Professional Info

 

 

Professional Info

Radon Measurement Technician (RMT)

Radon Measurement Technicians are people who have been trained and certified in the fundamentals of radon testing. This requires a basic understanding of radon and the health risks associated with it, as well as a thorough knowledge of measurement techniques and testing protocols.

National Radon Safety Board Certification as a Radon Measurement Technician requires:

  • Eight hours of classroom training on the nature of radon, radon entry in buildings, fundamental radon health risks, occupational health and safety, measurement devices and techniques, and current radon protocols;
  • Successful passing of examination based upon this knowledge;
  • Eight hours of continuing education biennially (i.e., four hours per year);
  • Adherence to the National Radon Safety Board code of ethics.

Measurement Technicians are qualified to place and retrieve measurement devices for the purpose of collecting radon data. This must be done in accordance with an active quality assurance program under the supervision of a certified Radon Measurement Specialist (RMS) or Accredited Radon Laboratory (ARL).

Radon Measurement Specialist (RMS)

Certification by the National Radon Safety Board as a Radon Measurement Specialist requires demonstration of knowledge which goes significantly beyond that required of a technician. In addition to basic training in the rudiments of radon measurements, the certified RMS must demonstrate a basic knowledge of radiation physics, an understanding of risk assessment, the epidemiological evidence of radon health risks, and the differences between various devices and techniques for measuring radon and radon decay products. The NRSB certified Radon Measurement Specialist must also understand the importance of radiation safety and be capable of designing and implementing a quality assurance program.

To be certified as an NRSB Radon Measurement Specialist a candidate must meet the following requirements:

  • Sixteen hours of classroom training on the nature of radon, radon entry in buildings, fundamental radon health risks, occupational health and safety, measurement devices and techniques, and current radon protocols;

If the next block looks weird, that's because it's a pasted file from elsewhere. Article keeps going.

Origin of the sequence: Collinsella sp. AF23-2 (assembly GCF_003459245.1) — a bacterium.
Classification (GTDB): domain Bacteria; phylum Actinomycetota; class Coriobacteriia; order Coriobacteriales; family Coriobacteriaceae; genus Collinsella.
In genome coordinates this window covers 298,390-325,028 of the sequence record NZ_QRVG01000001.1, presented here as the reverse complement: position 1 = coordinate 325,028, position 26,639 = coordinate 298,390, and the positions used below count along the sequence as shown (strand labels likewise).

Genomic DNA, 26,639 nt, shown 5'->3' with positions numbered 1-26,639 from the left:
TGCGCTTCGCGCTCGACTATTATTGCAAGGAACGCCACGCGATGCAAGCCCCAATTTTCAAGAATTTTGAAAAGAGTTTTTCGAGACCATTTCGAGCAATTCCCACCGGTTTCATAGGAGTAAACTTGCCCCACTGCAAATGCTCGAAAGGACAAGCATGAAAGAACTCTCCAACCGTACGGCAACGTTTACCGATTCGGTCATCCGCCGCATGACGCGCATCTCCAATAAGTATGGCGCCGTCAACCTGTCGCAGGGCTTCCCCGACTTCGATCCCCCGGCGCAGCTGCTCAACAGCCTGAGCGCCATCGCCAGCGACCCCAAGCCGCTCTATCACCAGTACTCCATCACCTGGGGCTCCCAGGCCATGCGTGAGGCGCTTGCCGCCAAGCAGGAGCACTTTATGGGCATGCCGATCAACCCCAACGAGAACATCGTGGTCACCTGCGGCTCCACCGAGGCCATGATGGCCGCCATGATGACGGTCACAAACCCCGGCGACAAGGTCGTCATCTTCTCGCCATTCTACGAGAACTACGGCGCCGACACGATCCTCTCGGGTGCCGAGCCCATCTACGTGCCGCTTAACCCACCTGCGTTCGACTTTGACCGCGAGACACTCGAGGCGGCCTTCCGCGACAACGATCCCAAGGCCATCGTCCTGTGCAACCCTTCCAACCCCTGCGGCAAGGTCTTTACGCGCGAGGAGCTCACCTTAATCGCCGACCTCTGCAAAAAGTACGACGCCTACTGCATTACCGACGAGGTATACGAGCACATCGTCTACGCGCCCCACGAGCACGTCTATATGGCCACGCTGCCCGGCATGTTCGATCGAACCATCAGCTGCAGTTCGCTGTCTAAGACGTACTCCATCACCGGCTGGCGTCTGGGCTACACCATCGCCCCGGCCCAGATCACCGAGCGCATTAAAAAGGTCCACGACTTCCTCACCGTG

• Successful passing of a knowledge-based exam;
  • Sixteen hours of continuing education biennially (i.e., eight hours per year);
  • Adherence to the National Radon Safety Board code of ethics.

Radon Measurement Specialists are qualified to analyze -- rather than simply report -- radon measurements in a manner that is consistent with current knowledge.

Radon Mitigation Specialist (RRS)

The NRSB requirements for certification as a Radon Mitigation Specialist (RRS) are essentially the same as those established by the Environmental Protection Agency Radon Proficiency Program for radon mitigators. To be certified a candidate must have a working knowledge of radon measurement techniques and health risks, and must demonstrate a broad knowledge in all aspects of residential radon mitigation.

The requirements for certification as a Radon Mitigation Specialist are:

  • Thirty-two hours of training, including not less than eight hours of hands-on experience;
  • Successful passing of a knowledge-based exam;
  • Sixteen hours of continuing education biennially (i.e., eight hours per year);
  • Adherence to the National Radon Safety Board Code of Ethics.

This includes the ability to evaluate the quality of radon measurements, assess alternative mitigation strategies, and properly design and install effective control systems.

Accredited Radon Laboratories (ARL)

To be accredited by the National Radon Safety Board, laboratories will be required to demonstrate that they have thorough quality assurance programs (QAPs) and clearly defined standard operating procedures (SOPs).

Such QAPs and SOPs must cover all aspects of laboratory operations and must:

  • Establish appropriate education, training, and a radon safety program for all laboratory personnel;